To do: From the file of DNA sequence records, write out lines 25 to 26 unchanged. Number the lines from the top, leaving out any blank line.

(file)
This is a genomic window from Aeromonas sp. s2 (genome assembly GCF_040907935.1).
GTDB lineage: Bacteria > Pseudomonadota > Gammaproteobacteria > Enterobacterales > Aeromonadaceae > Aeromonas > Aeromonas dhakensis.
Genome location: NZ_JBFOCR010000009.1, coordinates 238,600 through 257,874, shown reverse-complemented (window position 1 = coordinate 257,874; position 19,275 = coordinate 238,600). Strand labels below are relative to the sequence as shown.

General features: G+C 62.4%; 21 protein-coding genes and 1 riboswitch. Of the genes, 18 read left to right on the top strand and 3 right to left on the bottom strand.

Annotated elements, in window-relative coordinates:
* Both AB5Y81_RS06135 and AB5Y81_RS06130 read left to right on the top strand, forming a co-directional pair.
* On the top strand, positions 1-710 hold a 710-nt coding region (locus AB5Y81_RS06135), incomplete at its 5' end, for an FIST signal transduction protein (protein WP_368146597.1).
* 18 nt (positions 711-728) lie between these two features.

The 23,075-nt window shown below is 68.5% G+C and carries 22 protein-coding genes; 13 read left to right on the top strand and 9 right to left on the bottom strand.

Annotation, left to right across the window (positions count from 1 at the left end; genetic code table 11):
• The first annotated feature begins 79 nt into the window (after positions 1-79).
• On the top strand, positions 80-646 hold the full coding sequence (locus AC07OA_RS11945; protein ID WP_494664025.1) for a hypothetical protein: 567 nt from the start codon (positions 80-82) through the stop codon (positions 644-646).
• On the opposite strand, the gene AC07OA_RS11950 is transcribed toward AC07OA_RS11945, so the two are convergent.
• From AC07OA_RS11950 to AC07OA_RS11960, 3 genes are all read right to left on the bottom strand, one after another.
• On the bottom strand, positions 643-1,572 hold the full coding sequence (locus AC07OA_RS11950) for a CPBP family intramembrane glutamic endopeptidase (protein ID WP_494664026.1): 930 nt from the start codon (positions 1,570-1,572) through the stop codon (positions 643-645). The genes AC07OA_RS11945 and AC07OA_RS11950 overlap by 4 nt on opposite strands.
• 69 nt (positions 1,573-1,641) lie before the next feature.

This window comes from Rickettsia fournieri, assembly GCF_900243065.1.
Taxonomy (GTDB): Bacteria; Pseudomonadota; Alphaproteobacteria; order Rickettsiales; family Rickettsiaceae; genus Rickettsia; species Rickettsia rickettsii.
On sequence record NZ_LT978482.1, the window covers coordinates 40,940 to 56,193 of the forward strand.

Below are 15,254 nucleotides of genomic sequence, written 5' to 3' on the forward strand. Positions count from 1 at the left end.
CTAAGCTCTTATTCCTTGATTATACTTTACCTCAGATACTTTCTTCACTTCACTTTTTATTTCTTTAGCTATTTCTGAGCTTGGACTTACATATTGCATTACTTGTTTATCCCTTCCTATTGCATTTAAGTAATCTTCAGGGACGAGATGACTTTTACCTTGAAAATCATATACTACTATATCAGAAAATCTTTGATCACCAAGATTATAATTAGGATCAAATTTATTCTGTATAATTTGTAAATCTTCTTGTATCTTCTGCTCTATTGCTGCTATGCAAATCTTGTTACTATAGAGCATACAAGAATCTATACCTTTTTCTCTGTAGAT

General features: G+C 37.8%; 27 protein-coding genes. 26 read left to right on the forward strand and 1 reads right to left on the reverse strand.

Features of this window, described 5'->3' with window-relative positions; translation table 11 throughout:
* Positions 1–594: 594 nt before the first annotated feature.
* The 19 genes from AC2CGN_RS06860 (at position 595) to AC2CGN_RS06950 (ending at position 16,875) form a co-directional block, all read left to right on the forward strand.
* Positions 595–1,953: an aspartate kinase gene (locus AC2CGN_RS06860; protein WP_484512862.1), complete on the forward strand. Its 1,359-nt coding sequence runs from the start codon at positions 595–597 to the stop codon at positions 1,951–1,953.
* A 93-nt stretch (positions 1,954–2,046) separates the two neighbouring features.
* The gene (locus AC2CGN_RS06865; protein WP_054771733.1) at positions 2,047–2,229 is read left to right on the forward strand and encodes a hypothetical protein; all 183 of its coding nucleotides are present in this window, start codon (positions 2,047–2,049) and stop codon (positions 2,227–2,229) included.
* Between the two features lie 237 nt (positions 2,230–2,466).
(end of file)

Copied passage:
* The 19 genes from AC2CGN_RS06860 (at position 595) to AC2CGN_RS06950 (ending at position 16,875) form a co-directional block, all read left to right on the forward strand.
* Positions 595–1,953: an aspartate kinase gene (locus AC2CGN_RS06860; protein WP_484512862.1), complete on the forward strand. Its 1,359-nt coding sequence runs from the start codon at positions 595–597 to the stop codon at positions 1,951–1,953.